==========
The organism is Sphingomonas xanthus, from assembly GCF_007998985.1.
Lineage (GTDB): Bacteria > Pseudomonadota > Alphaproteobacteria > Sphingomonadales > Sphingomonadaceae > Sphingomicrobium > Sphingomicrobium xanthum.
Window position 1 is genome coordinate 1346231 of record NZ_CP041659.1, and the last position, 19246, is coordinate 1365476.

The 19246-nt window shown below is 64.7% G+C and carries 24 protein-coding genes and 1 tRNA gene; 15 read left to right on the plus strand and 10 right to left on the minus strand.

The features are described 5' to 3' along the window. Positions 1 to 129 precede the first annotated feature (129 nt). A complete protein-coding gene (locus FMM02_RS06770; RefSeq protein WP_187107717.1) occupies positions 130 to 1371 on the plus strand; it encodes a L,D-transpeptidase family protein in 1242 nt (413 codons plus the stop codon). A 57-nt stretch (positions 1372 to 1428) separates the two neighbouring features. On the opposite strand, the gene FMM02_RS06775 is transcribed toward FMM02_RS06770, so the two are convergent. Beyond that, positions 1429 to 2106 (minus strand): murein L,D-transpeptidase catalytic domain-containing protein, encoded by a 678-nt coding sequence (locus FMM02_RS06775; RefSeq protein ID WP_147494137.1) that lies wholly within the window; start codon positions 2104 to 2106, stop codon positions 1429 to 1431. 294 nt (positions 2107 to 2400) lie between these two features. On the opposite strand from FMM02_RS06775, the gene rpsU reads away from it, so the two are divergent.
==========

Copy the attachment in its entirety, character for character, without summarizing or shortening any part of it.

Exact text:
The organism is Sphingomonas xanthus, from assembly GCF_007998985.1.
Lineage (GTDB): Bacteria > Pseudomonadota > Alphaproteobacteria > Sphingomonadales > Sphingomonadaceae > Sphingomicrobium > Sphingomicrobium xanthum.
Window position 1 is genome coordinate 1346231 of record NZ_CP041659.1, and the last position, 19246, is coordinate 1365476.

The 19246-nt window shown below is 64.7% G+C and carries 24 protein-coding genes and 1 tRNA gene; 15 read left to right on the plus strand and 10 right to left on the minus strand.

The features are described 5' to 3' along the window. Positions 1 to 129 precede the first annotated feature (129 nt). A complete protein-coding gene (locus FMM02_RS06770; RefSeq protein WP_187107717.1) occupies positions 130 to 1371 on the plus strand; it encodes a L,D-transpeptidase family protein in 1242 nt (413 codons plus the stop codon). A 57-nt stretch (positions 1372 to 1428) separates the two neighbouring features. On the opposite strand, the gene FMM02_RS06775 is transcribed toward FMM02_RS06770, so the two are convergent. Beyond that, positions 1429 to 2106 (minus strand): murein L,D-transpeptidase catalytic domain-containing protein, encoded by a 678-nt coding sequence (locus FMM02_RS06775; RefSeq protein ID WP_147494137.1) that lies wholly within the window; start codon positions 2104 to 2106, stop codon positions 1429 to 1431. 294 nt (positions 2107 to 2400) lie between these two features. On the opposite strand from FMM02_RS06775, the gene rpsU reads away from it, so the two are divergent.